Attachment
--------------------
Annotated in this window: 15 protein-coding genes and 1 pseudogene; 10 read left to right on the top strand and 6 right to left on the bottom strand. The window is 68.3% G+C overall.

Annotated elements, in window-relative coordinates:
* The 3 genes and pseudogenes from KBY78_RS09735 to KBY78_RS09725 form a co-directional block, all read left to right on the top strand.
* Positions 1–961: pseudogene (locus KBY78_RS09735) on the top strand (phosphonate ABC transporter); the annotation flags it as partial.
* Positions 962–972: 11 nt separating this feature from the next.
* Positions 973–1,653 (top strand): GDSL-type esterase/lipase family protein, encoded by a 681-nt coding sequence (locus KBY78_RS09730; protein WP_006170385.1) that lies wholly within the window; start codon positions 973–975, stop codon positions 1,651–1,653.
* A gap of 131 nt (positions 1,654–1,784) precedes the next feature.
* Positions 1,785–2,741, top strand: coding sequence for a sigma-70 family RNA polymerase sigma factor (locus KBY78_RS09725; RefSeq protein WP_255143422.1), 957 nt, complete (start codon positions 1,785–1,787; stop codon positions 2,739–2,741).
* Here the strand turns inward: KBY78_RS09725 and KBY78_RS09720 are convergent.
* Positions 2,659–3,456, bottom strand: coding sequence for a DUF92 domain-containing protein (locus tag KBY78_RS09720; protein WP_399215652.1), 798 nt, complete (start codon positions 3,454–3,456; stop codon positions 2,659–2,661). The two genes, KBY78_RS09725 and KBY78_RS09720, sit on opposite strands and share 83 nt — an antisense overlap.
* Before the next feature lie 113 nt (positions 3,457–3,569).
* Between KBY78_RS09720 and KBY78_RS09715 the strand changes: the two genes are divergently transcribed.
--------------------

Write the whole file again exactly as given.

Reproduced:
Annotated in this window: 15 protein-coding genes and 1 pseudogene; 10 read left to right on the top strand and 6 right to left on the bottom strand. The window is 68.3% G+C overall.

Annotated elements, in window-relative coordinates:
* The 3 genes and pseudogenes from KBY78_RS09735 to KBY78_RS09725 form a co-directional block, all read left to right on the top strand.
* Positions 1–961: pseudogene (locus KBY78_RS09735) on the top strand (phosphonate ABC transporter); the annotation flags it as partial.
* Positions 962–972: 11 nt separating this feature from the next.
* Positions 973–1,653 (top strand): GDSL-type esterase/lipase family protein, encoded by a 681-nt coding sequence (locus KBY78_RS09730; protein WP_006170385.1) that lies wholly within the window; start codon positions 973–975, stop codon positions 1,651–1,653.
* A gap of 131 nt (positions 1,654–1,784) precedes the next feature.
* Positions 1,785–2,741, top strand: coding sequence for a sigma-70 family RNA polymerase sigma factor (locus KBY78_RS09725; RefSeq protein WP_255143422.1), 957 nt, complete (start codon positions 1,785–1,787; stop codon positions 2,739–2,741).
* Here the strand turns inward: KBY78_RS09725 and KBY78_RS09720 are convergent.
* Positions 2,659–3,456, bottom strand: coding sequence for a DUF92 domain-containing protein (locus tag KBY78_RS09720; protein WP_399215652.1), 798 nt, complete (start codon positions 3,454–3,456; stop codon positions 2,659–2,661). The two genes, KBY78_RS09725 and KBY78_RS09720, sit on opposite strands and share 83 nt — an antisense overlap.
* Before the next feature lie 113 nt (positions 3,457–3,569).
* Between KBY78_RS09720 and KBY78_RS09715 the strand changes: the two genes are divergently transcribed.